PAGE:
The SI unit of weight is the newton (N), which is 1-kilogram meter per second squared. It is the force required to accelerate a 1-kg mass 1 m/s2.
The cgs unit of weight is the dyne. The dyne is the force needed to accelerate a mass of one gram at the rate of one centimeter per second squared. One dyne equals exactly 10-5 newtons.
Discussion of the heaviness (weight) concepts and lightness (levity) dates back to the ancient Greek philosophers. These were typically viewed as inherent properties of objects.
Plato described weight as the natural tendency of objects to seek their kin. To Aristotle, weight and levity represented the tendency to restore the natural order of the basic elements: air, earth, fire, and water. He ascribed absolute weight to earth and absolute levity to fire.
Archimedes saw weight as quality as opposed to buoyancy, with the conflict between the two determining if an object sinks or floats.
The first operational definition of weight was given by Euclid, who defined weight as: “the heaviness or lightness of one thing, compared to another, as measured by a balance”. Operational balances (rather than definitions) had, however, been around much longer.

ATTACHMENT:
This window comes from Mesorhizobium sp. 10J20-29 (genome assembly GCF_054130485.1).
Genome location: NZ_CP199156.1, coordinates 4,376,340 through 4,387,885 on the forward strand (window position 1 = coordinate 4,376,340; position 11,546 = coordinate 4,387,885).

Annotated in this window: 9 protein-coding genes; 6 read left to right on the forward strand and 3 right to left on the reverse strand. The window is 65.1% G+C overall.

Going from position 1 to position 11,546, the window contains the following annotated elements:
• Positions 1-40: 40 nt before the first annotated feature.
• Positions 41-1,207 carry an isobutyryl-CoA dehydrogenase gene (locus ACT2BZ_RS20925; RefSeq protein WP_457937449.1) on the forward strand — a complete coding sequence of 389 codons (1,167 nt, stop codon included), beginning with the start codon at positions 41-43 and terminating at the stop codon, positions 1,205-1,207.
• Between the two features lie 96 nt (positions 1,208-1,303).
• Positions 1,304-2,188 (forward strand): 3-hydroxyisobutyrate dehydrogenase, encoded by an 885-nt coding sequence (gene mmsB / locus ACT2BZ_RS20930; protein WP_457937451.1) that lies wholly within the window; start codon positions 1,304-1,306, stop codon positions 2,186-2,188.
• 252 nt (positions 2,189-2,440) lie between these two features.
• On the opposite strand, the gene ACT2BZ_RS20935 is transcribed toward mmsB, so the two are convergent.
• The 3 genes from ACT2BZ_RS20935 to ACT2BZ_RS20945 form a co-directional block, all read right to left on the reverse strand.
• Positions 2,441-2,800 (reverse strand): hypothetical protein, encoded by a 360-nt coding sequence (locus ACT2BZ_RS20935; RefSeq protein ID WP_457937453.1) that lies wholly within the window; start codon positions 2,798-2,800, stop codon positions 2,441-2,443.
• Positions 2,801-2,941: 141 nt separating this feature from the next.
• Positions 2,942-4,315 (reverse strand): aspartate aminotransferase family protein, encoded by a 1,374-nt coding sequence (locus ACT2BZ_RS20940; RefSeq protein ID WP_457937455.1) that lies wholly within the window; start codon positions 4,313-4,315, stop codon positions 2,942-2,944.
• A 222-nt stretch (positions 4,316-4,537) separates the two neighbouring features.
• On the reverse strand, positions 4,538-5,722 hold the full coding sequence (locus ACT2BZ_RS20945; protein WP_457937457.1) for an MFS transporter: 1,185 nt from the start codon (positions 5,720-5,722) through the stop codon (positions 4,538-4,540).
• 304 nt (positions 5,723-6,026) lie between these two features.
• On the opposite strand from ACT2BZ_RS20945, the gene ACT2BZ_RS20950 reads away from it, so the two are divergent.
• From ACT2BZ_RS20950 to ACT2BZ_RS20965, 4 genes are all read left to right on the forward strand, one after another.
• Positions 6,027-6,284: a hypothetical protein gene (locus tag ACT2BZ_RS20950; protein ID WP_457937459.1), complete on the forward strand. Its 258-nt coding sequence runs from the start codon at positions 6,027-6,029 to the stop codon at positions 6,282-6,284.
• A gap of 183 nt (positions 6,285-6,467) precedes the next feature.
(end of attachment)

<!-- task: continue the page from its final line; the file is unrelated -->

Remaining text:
According to Aristotle, weight was the direct cause of the falling motion of an object. The speed of the falling object was supposed to be directly proportionate to the weight of the object.
As medieval scholars discovered that in practice, the speed of a falling object increased with time. This prompted a change to the concept of weight to maintain this cause-effect relationship.
Weight was split into a “still weight” or pondus, which remained constant. And the actual gravity or gravitas changed as the object fell.
The concept of gravitas was eventually replaced by Jean Buridan’s impetus, a precursor to momentum.
The rise of the Copernican view of the world led to the Platonic idea that objects attract but in the context of heavenly bodies.
In the 17th century, Galileo made significant advances in the concept of weight. He proposed a way to measure the difference between the weight of a moving object and an object at rest.
There are multiple definition of weight list below :
According to Newton
The introduction of Newton’s laws of motion and the development of Newton’s law of universal gravitation led to the considerable further development of the concept of weight. Weight became fundamentally separate from the mass.
Mass was identified as a fundamental property of objects connected to their inertia. At the same time, weight became identified with the force of gravity on an object and, therefore, dependent on the object’s context.
In particular, Newton considered weight to be relative to another object causing the gravitational pull, e.g., the weight of the Earth towards the Sun.
Newton considered time and space to be absolute. This allowed him to consider concepts as true position and true velocity.